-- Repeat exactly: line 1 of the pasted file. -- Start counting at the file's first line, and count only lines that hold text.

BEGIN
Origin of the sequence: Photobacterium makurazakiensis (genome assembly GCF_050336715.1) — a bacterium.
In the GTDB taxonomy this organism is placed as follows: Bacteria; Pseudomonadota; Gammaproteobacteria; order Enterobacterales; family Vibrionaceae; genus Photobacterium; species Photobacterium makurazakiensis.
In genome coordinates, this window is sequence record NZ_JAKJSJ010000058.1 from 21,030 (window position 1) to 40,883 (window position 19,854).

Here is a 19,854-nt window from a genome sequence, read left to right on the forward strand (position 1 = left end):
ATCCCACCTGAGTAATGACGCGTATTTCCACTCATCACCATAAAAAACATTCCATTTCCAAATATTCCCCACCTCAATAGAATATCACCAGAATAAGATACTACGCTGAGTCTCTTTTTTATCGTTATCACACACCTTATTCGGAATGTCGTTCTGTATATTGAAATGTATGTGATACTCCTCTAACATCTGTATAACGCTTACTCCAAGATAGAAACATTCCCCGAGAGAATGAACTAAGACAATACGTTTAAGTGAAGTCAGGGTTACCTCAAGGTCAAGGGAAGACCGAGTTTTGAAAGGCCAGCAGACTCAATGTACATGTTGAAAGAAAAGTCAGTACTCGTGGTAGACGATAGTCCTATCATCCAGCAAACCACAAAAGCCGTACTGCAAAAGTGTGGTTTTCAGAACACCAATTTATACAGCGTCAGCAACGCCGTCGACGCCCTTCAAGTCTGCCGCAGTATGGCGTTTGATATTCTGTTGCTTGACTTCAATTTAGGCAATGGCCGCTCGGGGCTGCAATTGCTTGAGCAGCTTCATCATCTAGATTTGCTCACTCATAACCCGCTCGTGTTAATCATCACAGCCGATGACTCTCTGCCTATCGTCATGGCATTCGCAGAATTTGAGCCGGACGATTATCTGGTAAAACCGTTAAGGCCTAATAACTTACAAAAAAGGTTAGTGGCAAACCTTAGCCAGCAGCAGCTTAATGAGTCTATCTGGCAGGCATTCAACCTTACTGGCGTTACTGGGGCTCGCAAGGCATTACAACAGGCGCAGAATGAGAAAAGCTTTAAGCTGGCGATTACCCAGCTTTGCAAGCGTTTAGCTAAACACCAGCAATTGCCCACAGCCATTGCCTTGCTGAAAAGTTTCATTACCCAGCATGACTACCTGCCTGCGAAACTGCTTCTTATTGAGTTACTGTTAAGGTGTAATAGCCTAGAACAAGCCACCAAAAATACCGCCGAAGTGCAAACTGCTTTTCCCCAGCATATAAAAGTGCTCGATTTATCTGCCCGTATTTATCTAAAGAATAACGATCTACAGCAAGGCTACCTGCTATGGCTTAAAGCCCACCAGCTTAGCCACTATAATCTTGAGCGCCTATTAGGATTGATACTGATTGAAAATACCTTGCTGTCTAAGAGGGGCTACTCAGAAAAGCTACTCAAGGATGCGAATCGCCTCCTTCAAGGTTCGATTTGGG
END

Origin of the sequence: Photobacterium makurazakiensis (genome assembly GCF_050336715.1) — a bacterium.